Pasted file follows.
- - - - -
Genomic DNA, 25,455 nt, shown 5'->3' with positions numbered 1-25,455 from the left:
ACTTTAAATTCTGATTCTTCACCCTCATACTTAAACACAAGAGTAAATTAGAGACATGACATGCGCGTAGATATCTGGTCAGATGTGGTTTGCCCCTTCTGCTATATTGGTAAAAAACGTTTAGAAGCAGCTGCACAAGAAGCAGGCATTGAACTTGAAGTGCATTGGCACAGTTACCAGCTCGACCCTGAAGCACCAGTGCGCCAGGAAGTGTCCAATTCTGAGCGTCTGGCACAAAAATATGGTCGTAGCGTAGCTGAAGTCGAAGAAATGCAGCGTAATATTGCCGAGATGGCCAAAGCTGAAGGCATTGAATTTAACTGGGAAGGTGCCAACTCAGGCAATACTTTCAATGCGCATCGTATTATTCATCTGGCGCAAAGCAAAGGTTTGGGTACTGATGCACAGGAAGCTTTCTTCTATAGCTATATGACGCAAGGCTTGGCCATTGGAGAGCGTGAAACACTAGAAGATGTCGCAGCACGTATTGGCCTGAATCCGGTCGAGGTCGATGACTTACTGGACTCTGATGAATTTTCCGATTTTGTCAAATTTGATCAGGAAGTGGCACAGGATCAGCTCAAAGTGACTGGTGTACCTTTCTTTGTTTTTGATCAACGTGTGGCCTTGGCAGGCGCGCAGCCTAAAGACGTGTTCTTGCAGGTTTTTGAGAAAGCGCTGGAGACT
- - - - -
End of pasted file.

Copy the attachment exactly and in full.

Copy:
Genomic DNA, 25,455 nt, shown 5'->3' with positions numbered 1-25,455 from the left:
ACTTTAAATTCTGATTCTTCACCCTCATACTTAAACACAAGAGTAAATTAGAGACATGACATGCGCGTAGATATCTGGTCAGATGTGGTTTGCCCCTTCTGCTATATTGGTAAAAAACGTTTAGAAGCAGCTGCACAAGAAGCAGGCATTGAACTTGAAGTGCATTGGCACAGTTACCAGCTCGACCCTGAAGCACCAGTGCGCCAGGAAGTGTCCAATTCTGAGCGTCTGGCACAAAAATATGGTCGTAGCGTAGCTGAAGTCGAAGAAATGCAGCGTAATATTGCCGAGATGGCCAAAGCTGAAGGCATTGAATTTAACTGGGAAGGTGCCAACTCAGGCAATACTTTCAATGCGCATCGTATTATTCATCTGGCGCAAAGCAAAGGTTTGGGTACTGATGCACAGGAAGCTTTCTTCTATAGCTATATGACGCAAGGCTTGGCCATTGGAGAGCGTGAAACACTAGAAGATGTCGCAGCACGTATTGGCCTGAATCCGGTCGAGGTCGATGACTTACTGGACTCTGATGAATTTTCCGATTTTGTCAAATTTGATCAGGAAGTGGCACAGGATCAGCTCAAAGTGACTGGTGTACCTTTCTTTGTTTTTGATCAACGTGTGGCCTTGGCAGGCGCGCAGCCTAAAGACGTGTTCTTGCAGGTTTTTGAGAAAGCGCTGGAGACT